How is the play Doctor Faustus elaborately connected to renaissance spirit?

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European Renaissance thought centered around the belief that man had the right to value and to celebrate earthly life and also to improve himself and advance; although, the latter idea did not become fully expressed until the Enlightenment of the eighteenth-century. In Renaissance Italy, the sensual beauty of the paintings of Raphael, Michelangelo, and others embodies this new orientation, as does the poetry of Ariosto and Tasso. By the late sixteenth-century, the same attitudes came to be expressed in English poetry and drama. Marlowe's Doctor Faustus is part of this "awakening," though in some ways it paradoxically embodies a kind of negative, or inverted, version of the newer modes of thought.

In the play, Faustus finds his own life and achievements inadequate. He has acquired vast knowledge of philosophy and medicine and is a renowned figure in the intellectual world of Germany, where the play takes place. But he wants something beyond these "conventional" and earthbound achievements. His desire represents a striving to advance, in step with the Zeitgeist of the Europe of Marlowe's time. The method by which he achieves these greater "powers," however—by selling his soul to Mephistopheles, the devil—is paradoxical with respect to the modern attitudes of the Renaissance. In this, Doctor Faustus shows its connection with the past, with the Middle Ages, during which literal belief in black magic and sorcery was almost universal. Faustus's striving for the unreachable, for the unattainable, is of Marlowe's time, but the magical trappings of the story are a look backward.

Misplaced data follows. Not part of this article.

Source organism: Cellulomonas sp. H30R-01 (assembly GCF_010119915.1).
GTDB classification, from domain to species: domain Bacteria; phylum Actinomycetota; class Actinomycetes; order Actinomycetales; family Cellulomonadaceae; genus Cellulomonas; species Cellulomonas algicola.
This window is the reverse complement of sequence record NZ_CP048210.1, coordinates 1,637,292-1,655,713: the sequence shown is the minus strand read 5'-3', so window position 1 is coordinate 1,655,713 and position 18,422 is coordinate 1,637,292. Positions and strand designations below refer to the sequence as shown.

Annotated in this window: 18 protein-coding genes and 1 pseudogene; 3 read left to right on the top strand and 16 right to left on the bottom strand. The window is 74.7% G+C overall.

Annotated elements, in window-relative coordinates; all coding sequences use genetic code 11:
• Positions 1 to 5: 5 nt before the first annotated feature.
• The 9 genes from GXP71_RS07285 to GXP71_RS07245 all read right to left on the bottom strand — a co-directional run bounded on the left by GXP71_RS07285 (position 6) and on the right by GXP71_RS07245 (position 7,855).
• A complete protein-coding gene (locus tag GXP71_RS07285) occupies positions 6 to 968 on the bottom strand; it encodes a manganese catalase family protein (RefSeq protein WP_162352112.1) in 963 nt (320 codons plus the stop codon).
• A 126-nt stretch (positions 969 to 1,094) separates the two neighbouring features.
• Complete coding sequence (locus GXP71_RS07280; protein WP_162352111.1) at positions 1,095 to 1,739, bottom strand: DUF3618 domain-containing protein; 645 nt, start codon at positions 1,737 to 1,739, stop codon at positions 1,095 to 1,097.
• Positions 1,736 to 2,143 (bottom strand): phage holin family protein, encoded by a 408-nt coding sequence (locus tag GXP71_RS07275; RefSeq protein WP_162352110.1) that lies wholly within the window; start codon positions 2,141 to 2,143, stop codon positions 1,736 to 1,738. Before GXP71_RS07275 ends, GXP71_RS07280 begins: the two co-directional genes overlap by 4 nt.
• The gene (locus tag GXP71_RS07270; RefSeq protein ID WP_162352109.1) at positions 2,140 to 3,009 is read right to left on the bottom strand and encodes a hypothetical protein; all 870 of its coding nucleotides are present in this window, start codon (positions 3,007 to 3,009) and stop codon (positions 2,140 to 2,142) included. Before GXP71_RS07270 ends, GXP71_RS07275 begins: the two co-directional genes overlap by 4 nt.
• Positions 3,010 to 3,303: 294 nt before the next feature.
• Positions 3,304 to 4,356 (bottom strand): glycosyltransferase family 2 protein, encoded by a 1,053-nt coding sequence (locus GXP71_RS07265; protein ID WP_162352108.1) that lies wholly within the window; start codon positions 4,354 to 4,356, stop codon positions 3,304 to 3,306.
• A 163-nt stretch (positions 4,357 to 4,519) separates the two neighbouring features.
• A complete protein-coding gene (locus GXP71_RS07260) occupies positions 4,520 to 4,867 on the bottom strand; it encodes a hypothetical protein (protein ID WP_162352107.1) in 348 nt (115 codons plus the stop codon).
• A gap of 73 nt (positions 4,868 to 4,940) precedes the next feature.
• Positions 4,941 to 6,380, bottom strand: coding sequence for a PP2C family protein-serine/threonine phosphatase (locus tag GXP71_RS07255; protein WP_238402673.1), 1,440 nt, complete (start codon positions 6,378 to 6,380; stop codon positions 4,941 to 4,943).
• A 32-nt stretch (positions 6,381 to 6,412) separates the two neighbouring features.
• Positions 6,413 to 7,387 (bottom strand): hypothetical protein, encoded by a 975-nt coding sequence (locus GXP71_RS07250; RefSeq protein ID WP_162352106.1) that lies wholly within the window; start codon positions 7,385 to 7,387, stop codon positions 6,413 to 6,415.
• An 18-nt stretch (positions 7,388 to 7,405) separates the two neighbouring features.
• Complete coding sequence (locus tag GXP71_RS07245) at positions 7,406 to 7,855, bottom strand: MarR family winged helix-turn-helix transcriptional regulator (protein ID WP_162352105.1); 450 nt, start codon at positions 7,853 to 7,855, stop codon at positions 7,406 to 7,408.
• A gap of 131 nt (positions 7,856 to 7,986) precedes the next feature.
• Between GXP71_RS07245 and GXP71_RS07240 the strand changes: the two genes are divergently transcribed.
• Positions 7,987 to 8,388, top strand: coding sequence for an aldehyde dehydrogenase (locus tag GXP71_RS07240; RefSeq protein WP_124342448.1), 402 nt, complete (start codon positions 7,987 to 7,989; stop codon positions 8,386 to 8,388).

In the end, what Faustus has been granted is both earthbound and yet beyond what is possible within the normal confines of earthly life. He wishes for an "ultimate" experience, and this comes about in his meeting with the most beautiful woman of history, Helen of Troy. But what comes after this? Faustus's fate is sealed, and he must keep his part of the bargain and suffer eternal punishment. The depiction of man defeated is, like the supernatural trappings of the story, one that looks backward to the medieval period. Yet, the Renaissance was a time in which religious belief was still fully embraced. Perhaps because of censorship by the church authorities, a writer, even if personally oriented in a more secular direction, was unlikely to allow a character to escape unscathed from a pact with the devil. The world would have to wait another 200 years before Goethe would use the same material of the Faust legend to create a drama with a universal message, independent of organized religion.

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